Marissa Mayer, Randall Stephenson, Marc Benioff, John Chambers and Gavin Patterson agreed that 2014 will be a “tipping point” year.
Yahoo CEO Marissa Mayer, AT&T CEO Randall Stephenson, Cisco CEO John Chambers, Salesforce.com CEO Marc Benioff and BT Group CEO Gavin Patterson participated in the opening panel at the World Economic Forum’s annual meeting in Davos, Switzerland, Jan. 22, where they talked about disruption, mobility, security, privacy, the speed of change, the Internet of things, transparency and much more.
Below are a few interesting excerpts from the hour-long discussion between industry leaders whose businesses—and so our world—are being radically changed by technology.
Marissa Mayer, on what to expect in 2014:
“2014 … is a tipping point. When you look at mobile, when you look at bandwidth, when you look at the Internet of things, it’s going to change everyone’s daily routines really fundamentally. And I think what it really comes down to is apps. Because it’s not just how you connect, how it inspires you, how it entertains you, but there’s really fundamental things happening.
For example, on a recent Friday night, 150,000 people let strangers stay in their houses—through Airbnb and the sharing economy. More than 1.5 million people have hired strangers to do daily errands for them on Task Rabbit. Fifty-six percent of people would consider renting out their car to a stranger, because when you have the Internet of things, and you know where your car is and what’s happening in our home … it makes connecting and trusting those people that much easier. It’s going to change everything, really, very fundamentally.
John Chambers, on how to make your company a disruptor:
You catch market transitions, you listen to customers, and then something I believe in, you tie these together in a way that gives you architectural advantages to move fast. But you have to build that into your DNA. You have to tell your teams you want to take risks, and by definition you’re occasionally going to fail. But you have to create that culture to do it.
Marc Benioff on the new service culture:
I look at what General Electric is doing … and it’s a broad, fundamental disruption of their business and their technology model. … They listen to all of us and they say we make aircraft engines and locomotives and turbines and CT scanners, and they’ve said [all of these machines we make] will have APIs, and we’ll provide analytics out of every machine, and all of these things will have predictive capabilities, all of them will be collaborative, so that the engineers who run these machines can share between our engineers and the customers’ engineers, and every machine will have a help button on it … so the customer can talk to us in real time. And the customer is never going to buy another machine from us again. Instead, we’re going to go to the model … of pay-as-you-go service. And we’re going to be a huge service company, and we’re going to provide all of our machines pay-as-you-go, coupled with all of the professional services, collaboration services and analytics services, and everything you need to run the machines and make them successful. …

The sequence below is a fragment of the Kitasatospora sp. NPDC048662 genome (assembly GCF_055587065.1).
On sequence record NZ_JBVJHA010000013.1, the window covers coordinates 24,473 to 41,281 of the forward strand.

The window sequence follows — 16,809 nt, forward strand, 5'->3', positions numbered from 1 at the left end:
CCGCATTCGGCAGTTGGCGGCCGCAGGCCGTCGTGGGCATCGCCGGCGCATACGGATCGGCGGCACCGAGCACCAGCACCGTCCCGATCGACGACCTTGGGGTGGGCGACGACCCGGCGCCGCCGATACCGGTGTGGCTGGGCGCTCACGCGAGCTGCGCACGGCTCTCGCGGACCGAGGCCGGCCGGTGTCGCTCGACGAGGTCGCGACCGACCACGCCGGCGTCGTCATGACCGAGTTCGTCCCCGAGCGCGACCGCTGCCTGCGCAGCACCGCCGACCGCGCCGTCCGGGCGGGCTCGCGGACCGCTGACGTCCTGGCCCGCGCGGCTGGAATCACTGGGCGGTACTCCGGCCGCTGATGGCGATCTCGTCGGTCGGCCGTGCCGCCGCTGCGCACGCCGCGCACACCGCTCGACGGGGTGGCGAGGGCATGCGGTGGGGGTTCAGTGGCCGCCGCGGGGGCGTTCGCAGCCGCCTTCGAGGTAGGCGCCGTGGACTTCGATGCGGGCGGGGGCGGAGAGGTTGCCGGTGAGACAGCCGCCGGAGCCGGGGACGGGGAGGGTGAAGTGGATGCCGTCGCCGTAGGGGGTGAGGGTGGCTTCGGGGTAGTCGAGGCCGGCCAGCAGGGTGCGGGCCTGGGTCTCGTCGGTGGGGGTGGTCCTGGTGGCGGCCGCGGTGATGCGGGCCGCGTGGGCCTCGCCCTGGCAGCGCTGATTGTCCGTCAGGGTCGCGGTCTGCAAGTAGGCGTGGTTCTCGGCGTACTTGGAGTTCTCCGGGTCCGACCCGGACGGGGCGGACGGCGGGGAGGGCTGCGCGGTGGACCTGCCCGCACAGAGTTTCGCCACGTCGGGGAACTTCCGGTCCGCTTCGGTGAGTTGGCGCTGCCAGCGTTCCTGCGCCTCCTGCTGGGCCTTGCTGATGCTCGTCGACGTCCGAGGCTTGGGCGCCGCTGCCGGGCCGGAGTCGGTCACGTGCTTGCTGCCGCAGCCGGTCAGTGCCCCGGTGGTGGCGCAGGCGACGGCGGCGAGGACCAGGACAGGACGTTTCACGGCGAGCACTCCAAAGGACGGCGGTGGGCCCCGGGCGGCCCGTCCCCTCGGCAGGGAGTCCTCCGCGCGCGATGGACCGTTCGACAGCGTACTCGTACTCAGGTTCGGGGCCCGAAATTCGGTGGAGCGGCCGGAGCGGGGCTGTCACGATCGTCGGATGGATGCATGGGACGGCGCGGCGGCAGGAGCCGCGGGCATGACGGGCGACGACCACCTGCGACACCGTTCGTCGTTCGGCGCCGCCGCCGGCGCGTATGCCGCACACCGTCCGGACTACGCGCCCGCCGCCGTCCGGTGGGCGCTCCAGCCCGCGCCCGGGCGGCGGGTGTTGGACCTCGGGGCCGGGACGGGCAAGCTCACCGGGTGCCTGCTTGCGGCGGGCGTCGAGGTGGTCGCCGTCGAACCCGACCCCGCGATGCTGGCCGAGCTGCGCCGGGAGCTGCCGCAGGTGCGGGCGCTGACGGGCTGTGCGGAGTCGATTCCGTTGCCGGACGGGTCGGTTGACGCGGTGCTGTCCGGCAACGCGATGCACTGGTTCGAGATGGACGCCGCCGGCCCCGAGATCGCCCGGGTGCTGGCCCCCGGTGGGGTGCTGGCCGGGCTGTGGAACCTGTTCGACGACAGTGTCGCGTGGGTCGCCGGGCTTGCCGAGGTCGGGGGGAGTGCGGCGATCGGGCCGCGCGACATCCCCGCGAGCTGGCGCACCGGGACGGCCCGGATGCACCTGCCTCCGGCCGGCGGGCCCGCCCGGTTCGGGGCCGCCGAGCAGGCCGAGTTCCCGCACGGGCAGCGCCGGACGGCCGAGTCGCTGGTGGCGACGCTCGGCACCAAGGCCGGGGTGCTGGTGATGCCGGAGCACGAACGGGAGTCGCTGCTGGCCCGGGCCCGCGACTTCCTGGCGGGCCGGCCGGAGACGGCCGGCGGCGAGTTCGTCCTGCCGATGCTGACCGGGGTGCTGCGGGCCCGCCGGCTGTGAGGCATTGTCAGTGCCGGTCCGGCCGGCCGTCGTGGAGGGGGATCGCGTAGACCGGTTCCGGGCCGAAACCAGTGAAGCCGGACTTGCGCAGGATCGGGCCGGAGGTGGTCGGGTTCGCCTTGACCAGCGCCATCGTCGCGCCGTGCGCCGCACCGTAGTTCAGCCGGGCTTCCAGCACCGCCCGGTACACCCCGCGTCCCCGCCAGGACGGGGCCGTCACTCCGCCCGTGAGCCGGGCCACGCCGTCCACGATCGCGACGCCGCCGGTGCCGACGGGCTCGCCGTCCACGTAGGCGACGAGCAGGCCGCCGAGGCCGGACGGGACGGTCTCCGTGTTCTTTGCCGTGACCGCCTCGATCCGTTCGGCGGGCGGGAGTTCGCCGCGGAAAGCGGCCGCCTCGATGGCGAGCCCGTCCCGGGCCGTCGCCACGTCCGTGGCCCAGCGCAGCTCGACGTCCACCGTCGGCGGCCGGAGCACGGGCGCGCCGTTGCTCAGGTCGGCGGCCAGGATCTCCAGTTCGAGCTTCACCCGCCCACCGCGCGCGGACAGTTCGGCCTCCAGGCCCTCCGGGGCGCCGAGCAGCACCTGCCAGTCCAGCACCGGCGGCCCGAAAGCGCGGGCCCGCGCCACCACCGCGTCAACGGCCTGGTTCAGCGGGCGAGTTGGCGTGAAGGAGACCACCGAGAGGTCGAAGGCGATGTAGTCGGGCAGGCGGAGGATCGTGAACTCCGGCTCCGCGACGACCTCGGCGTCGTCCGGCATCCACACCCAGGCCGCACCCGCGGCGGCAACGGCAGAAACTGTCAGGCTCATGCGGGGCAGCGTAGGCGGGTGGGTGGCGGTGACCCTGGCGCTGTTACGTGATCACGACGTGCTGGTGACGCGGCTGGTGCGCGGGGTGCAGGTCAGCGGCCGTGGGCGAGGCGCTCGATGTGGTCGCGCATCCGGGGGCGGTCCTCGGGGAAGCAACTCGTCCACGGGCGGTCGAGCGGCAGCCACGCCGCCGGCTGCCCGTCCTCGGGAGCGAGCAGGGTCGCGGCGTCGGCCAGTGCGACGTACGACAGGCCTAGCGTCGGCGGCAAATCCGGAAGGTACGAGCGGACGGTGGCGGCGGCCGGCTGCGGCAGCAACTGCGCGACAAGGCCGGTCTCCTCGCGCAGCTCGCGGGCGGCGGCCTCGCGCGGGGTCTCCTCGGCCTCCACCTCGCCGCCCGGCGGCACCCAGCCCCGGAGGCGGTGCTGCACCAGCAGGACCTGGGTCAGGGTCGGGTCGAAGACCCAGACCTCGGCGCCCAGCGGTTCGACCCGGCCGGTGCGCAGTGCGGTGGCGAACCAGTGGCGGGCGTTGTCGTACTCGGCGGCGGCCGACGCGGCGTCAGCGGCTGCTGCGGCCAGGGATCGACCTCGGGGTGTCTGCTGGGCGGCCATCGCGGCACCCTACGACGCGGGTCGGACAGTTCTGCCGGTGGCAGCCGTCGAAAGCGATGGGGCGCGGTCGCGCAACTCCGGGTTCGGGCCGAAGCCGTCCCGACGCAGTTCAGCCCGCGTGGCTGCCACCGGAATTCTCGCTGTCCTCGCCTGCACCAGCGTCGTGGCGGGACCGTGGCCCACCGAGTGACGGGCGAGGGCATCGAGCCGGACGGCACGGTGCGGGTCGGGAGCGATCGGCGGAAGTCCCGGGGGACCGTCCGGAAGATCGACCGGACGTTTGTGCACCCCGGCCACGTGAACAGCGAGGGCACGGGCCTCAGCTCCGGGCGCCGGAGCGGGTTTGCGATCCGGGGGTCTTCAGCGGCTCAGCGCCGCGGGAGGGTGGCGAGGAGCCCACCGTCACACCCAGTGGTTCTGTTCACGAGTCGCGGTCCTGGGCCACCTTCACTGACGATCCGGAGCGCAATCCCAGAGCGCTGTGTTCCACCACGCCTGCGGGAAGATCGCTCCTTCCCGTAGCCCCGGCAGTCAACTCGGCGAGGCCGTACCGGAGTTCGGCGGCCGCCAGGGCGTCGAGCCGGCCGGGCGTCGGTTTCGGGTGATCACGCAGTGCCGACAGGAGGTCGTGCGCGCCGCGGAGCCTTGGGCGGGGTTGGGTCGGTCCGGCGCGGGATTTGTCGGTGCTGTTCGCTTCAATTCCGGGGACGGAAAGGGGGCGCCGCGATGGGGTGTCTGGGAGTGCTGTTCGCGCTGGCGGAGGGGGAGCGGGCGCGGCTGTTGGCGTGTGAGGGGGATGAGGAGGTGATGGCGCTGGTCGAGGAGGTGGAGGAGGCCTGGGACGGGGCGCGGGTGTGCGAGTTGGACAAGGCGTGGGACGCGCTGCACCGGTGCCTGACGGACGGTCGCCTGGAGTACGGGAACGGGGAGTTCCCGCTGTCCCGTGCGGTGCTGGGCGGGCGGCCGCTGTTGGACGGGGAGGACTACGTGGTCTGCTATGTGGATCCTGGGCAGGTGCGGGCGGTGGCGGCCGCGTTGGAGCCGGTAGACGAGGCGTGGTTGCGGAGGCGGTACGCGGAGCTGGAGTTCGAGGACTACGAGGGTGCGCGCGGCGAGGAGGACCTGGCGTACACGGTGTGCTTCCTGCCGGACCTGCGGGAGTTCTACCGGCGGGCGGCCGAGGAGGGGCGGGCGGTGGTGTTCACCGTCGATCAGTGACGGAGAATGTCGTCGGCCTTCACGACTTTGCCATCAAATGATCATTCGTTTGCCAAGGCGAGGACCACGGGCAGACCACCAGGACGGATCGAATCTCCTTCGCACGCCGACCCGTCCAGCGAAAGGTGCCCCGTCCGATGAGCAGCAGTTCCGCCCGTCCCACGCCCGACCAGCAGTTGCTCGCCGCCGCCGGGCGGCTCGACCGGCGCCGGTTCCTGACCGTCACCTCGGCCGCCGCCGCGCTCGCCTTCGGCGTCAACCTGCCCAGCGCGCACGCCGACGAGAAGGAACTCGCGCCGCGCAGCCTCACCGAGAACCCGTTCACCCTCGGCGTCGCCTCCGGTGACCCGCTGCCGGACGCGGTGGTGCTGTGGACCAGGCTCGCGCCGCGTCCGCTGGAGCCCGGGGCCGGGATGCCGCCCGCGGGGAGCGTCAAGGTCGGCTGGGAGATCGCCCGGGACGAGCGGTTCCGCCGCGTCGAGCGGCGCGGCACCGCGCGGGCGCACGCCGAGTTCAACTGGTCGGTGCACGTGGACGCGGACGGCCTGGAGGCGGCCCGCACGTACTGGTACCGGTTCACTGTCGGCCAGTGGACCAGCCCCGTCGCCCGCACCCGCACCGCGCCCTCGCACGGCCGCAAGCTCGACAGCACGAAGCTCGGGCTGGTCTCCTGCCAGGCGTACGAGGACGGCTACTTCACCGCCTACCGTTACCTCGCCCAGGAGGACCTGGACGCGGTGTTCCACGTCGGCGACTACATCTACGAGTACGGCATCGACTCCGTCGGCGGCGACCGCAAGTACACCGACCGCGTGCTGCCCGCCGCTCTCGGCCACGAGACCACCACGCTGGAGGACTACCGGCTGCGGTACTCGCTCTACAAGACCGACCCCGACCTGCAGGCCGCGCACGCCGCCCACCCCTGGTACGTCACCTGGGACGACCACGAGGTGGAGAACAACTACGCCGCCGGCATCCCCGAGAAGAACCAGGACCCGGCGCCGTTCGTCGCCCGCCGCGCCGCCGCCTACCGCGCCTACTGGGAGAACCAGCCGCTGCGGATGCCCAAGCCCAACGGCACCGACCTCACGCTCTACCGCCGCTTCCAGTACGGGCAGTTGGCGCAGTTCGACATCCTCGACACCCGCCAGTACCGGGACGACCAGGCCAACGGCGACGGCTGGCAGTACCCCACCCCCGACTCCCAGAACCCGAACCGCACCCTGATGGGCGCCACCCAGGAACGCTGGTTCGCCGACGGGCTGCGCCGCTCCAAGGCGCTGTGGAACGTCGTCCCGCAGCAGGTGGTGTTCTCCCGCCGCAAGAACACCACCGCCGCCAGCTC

Today, if you’re not listening to your customers more deeply than ever before, and responding to them more rapidly than ever before, then you are probably making a mistake.
John Chambers, on what request he would make to President Obama:
We need some rules of the road that everybody can live with, especially among countries that are very closely allied. It’s been the wild, wild West around the world, and we need all countries to come up with, ‘Here are some general guidelines,’ starting with transparency.
Marissa Mayer, on transparency in government:
When you look at various governmental programs, usually when you’re making a trade-off with privacy, it’s very clear what’s being looked for and how the information is being used. When you go through security at the airport, when you get a driver’s license—you know exactly what you’re disclosing to the government and you know exactly what you’re getting in exchange. I think what’s murky about some of what’s happening is people don’t necessarily know what’s being collected and how it’s being used. That’s the transparency we’re looking for and trying to awaken a debate on.
Randall Stephenson on the areas that technology has yet to transform:
[Health care, government services] and education have escaped the productivity miracle of the last 30 years. … We at AT&T are competing for computer science capabilities and specialists, and getting the numbers we need is really, really hard. So we partnered with Georgia Tech. At Georgia Tech, if you want a Masters in Computer Science degree … it’s $40,000. We launched and started this January, a Masters in Computer Science degree, fully accredited from the state of Georgia, from Georgia Tech, for $6,700. And we don’t think we’re scratching the surface here. … I think a lot of industries that have escaped productivity … are not going to escape the next five years.
John Chambers on emerging markets:
Almost every government leader I’ve talked to … understands that this technology can change their countries. And they’re not going to play catch-up. Many emerging markets will skip a generation or two. Watch what China is doing on health care. Sichuan Province. They already take people who have never seen a doctor and connect them with the best doctors, video-conferencing wise … You see this understood in India, you see this understood in Brazil, you see it clearly understood in Russia. … I’m very optimistic about how quickly [these markets will develop]. And competition will not be between countries but more between cities, which has a whole separate implication.